I don’t want to blame the tomato, however.  I think I am going to blame myself.  You see, the plant is always thirsty!  I used to think it was because the unglazed terracotta pot was letting the soil evaporate too easily.  Nope.  I figured out that it’s because there isn’t anything holding in the water – as in mulch!  If I am not able to water the tomato every single day, the poor thing withers, and it’s been withered down a lot lately.  I am going to try layering some paper on top of the soil and see if that will make a difference.  Better late than never!

Growing Pomegranate in a Pot

One of our two pomegranate trees.

We also have a couple of pomegranate trees in pots.  These are trees I got at a clearance sale because I couldn’t pass them up.  Unfortunately, the variety of pomegranate was not marked on the pots, but since the variety Wonderful is the most popular here in California, I am going to assume that is what they are.  They had several blooms this year but didn’t produce any fruit, so hopefully we will get one or two next year.  We are planning to get several more pomegranate trees that we will plant along the road frontage of our future mountain homestead, but these two make a great start in that direction. If you would like to know which variety of pomegranate my husband and I have decided to plant (along with the two Wonderful variety we already have), and how we made our decision, you can go HERE.  Hopefully we will be able to get them into the ground this next spring, but we have some clearing to do before that will happen.

Almond trees grown from seed

These are three of the volunteer almond trees we saved before we tore out our vegetable garden and rolled out lawn in it’s place.

Finally, I have three volunteer almond trees.  They all look fine – one is really tall, one is quite short and the other is the middle child.  Looking at the pots they are in, the growth rate of each tree really makes no rhyme or reason – the tallest tree being in the smallest pot!  Nonetheless, they are all surviving just fine.  They are babies of the almond tree we have in our backyard, that produces some of the most juicy, sweet almonds you will ever eat.  Hopefully these babies will produce almonds just as good – in about five years!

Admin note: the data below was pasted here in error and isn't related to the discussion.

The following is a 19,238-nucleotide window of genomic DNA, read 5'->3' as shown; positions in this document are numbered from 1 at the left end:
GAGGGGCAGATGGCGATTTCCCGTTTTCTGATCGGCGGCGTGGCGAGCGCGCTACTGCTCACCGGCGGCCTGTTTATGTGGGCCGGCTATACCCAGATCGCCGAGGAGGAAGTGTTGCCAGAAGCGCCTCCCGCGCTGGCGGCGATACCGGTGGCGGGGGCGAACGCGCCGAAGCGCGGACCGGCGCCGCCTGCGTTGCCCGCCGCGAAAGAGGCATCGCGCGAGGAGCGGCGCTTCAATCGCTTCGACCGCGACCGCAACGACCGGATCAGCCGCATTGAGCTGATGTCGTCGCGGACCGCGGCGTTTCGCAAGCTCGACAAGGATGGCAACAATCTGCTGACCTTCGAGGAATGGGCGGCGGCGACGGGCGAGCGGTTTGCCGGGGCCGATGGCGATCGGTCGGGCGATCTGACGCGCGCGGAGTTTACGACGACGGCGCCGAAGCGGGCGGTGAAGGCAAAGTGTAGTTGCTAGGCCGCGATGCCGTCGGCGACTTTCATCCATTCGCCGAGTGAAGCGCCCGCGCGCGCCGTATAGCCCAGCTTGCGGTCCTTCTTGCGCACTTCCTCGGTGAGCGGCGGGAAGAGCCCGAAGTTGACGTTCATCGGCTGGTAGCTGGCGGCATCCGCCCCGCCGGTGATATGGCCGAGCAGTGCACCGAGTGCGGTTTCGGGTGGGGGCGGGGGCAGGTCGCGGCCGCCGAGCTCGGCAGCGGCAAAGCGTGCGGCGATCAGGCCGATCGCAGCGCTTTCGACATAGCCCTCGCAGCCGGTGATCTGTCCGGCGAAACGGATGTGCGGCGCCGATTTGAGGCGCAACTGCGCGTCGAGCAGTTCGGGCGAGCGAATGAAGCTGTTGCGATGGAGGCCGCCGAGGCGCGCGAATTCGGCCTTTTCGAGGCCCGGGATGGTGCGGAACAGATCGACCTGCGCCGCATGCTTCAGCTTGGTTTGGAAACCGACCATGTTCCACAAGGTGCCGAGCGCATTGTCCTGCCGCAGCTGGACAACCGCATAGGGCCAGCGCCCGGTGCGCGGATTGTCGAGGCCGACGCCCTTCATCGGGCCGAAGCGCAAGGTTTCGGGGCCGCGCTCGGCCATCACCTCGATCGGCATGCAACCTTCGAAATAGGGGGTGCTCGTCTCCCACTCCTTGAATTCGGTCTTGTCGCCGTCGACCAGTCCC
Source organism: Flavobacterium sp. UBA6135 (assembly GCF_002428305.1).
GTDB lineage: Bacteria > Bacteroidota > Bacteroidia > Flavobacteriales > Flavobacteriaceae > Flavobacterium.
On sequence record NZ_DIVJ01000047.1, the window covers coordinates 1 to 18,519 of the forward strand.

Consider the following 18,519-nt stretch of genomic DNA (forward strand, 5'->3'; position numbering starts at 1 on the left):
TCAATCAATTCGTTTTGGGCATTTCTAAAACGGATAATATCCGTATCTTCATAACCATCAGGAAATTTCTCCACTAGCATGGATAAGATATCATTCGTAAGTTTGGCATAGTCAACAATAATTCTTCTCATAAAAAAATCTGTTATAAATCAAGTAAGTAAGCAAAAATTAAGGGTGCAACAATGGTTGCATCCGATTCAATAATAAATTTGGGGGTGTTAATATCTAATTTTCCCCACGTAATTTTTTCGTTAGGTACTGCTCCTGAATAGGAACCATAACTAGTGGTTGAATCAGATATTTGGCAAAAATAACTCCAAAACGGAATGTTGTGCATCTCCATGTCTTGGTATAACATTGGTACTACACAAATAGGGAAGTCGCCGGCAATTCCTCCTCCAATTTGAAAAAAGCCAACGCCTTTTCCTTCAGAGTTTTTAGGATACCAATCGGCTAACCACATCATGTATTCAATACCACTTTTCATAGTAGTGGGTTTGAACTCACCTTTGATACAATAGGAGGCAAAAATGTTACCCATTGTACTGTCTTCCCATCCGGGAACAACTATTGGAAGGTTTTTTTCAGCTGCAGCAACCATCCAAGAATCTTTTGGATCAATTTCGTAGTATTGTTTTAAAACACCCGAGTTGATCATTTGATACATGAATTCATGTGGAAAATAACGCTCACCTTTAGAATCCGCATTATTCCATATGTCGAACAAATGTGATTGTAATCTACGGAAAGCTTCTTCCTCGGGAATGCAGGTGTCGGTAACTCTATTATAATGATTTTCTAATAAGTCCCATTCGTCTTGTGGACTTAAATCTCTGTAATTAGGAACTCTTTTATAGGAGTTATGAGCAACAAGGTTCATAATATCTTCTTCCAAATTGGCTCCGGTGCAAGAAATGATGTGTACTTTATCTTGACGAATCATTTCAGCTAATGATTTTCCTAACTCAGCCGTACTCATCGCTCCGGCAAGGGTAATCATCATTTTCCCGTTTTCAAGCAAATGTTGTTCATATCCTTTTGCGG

Here is where I need some advice

The dilemma:  I know the almond trees and pomegranate trees will be fine up on our mountain homestead, but what to do with the Meyer Lemon, the Tango Tangerine and the Ginger?  We will be living in our trailer while we build our home, and as anyone who has ever been in a travel trailer knows, there just isn’t any extra space.  None.  So, where do we put our three tropical weather loving potted plants?  We do have a small 5′ x 6′ plastic greenhouse.  I think I will put the two trees inside the greenhouse in the middle of our fruit orchard, so they will be able to get sunlight during the day.

But what happens when it freezes?

I did see one method to keep an unheated greenhouse reasonably warm.  It involves horse manure.  You see, apparently horse manure gets really hot and stays hot for a couple of weeks as it decomposes.  From what I have read, a nice sized pile of horse manure, insulated by some grass or straw, inside a box, will keep a small greenhouse frost free for two weeks.  Actually, that doesn’t sound too bad, but will it make the lemons and mandarins smell or taste a little… well… poopy?

Another method I read about was using water as an insulator.  Apparently you would line the north and east sides (at least) with jugs of water (milk jugs work), two or three rows high with boards between stabilizing them so they don’t tumble over.  The milk jugs absorb the warmth from the sun during the day and then radiate the warmth back into the greenhouse during the night.  That method sounds like it is do-able also.  But what happens when you have a few days in a row without any sunlight?

I suppose if the temperature drops below 28 degrees, which is the lowest temperature most citrus can tolerate, we could always put our little propane heater in the greenhouse – on the lowest setting of course.  But again, do we need to worry about fumes hurting the trees or even the fruit?

What do you think?  We only need a temporary solution because we plan to start building the pit greenhouse next year – hopefully before the next winter settles in.

Any suggestions?

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Chinese Plum Sauce

Canning Chinese Plum Sauce

The last of our Santa Rosa plums. It was a very good year!

Our Santa Rosa Plum tree outdid itself this year.  I have canned a batch of crockpot plum butter and we have 12 quarts of organic plum juice all put up and ready for the winter.  I love plum cobblers and we have had quite a few, but geeze louise, I shouldn’t be eating them every night!  I could, but I shouldn’t. :D